Question 24: 
How will we handle debts?

Default answer:  When people marry, each partner becomes responsible
for the debts of the other—no matter how those debts were acquired,
when they were acquired, and who originally agreed to pay them.
The marriage partnership becomes legally one debtor.
And they will remain responsible for each other's debts
until they are relieved of that responsibility by a divorce decree.
If and when they become separate persons once again,
the judge will decide which debts belong to which persons.
And a legal notice will be published stating explicitly
that these two people who used to be married (and hence were one debtor)
have once again become separate persons financially
and will not longer be responsible for each other's debts.

     The death of one's spouse does not relieve the surviving spouse
of the debts incurred by one's now-dead spouse.
Pre-marriage debts of one's spouse as well as debts incurred during marriage
by either spouse (or both together) are still owed by the surviving spouse.
Death ends the marriage, but not the debts.

     Some couples whose marriage has ended for all other practical purposes
—they no longer live together and they will eventually divorce—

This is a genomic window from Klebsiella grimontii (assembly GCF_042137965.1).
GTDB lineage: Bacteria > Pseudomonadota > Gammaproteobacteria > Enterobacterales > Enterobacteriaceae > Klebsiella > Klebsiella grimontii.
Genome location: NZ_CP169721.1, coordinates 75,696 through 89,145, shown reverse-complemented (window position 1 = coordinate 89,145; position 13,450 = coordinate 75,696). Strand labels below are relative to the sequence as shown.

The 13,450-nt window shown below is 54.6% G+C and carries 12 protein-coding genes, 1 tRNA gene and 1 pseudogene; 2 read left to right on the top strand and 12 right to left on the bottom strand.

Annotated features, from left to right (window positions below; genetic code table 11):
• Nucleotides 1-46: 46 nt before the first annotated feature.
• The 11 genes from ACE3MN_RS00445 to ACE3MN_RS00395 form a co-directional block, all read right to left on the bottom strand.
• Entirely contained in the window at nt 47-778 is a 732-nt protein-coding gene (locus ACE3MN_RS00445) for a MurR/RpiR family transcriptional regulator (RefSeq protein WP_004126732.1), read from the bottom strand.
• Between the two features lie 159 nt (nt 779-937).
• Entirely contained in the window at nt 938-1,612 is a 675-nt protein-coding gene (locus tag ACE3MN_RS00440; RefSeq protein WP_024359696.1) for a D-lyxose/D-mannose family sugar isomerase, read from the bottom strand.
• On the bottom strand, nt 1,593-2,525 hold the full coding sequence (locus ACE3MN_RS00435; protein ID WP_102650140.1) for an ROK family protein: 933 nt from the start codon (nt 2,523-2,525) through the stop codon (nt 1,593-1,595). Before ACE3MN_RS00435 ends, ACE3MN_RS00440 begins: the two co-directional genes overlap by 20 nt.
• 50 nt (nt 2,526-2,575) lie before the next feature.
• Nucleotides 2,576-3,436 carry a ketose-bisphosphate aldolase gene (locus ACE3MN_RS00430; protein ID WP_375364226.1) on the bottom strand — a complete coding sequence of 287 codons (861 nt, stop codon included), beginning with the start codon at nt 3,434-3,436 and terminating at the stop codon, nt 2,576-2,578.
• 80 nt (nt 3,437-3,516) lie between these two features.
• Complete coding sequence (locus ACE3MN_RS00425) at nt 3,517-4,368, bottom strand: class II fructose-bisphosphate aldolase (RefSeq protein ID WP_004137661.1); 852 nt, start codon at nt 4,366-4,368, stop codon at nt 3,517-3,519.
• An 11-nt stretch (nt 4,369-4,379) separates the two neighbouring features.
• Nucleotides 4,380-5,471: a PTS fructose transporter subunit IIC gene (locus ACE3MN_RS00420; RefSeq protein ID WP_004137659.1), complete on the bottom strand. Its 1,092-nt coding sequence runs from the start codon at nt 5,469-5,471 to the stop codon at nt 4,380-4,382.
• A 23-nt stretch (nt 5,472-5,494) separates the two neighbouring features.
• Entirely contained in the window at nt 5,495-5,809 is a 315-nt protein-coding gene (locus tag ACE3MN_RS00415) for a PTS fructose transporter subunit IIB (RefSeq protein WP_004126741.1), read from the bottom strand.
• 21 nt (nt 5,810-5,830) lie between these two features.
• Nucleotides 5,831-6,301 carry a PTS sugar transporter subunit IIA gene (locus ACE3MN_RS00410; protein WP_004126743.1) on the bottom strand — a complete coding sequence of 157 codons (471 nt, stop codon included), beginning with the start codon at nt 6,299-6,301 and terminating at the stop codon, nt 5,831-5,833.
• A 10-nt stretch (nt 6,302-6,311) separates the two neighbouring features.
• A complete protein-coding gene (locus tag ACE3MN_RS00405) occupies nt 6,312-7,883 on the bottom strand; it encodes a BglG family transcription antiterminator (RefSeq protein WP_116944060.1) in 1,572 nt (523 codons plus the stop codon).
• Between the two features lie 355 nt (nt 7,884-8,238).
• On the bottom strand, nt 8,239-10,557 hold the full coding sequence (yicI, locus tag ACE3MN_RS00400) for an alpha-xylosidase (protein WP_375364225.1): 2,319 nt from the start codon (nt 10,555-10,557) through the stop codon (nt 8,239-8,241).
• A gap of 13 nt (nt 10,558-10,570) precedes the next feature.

sometimes find themselves surprised to be asked to pay a spouse's debts.
For example, when the IRS could not collect taxes from one spouse,
it often required the other spouse to pay,
because they were legally one person for the purpose of taxation.
Sometimes years after they thought they were finished with each other
they found themselves called upon to pay the taxes not paid by the other.
Because of complaints about this practice, it was eventually changed.
But if you want to avoid ever being charged for the debts of your ex-spouse,
make sure your divorce is legal and final.

     The largest debt shared by a married couple is probably a mortgage.
Because a mortgage on your house is such a major issue,
it has been discussed separately [Question 21].

     If you are marrying young,
you might have considerable debts from college and graduate school.
If you marry, these formerly-individual debts
become debts to be paid by the partnership.
And if payments begin to lag behind the agreed schedule,
the assets and income of both spouses can be taken by creditors.

Question 24:              HOW WILL WE HANDLE DEBTS?              by James Park              127

Above you have the first page of Question 24 from Designer Marriage.
This page gives a taste of the kinds of questions addressed in the next 11 pages about debts.

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Designer Marriage: Write Your Own Relationship Contract

Created April 9, 2009; Revised

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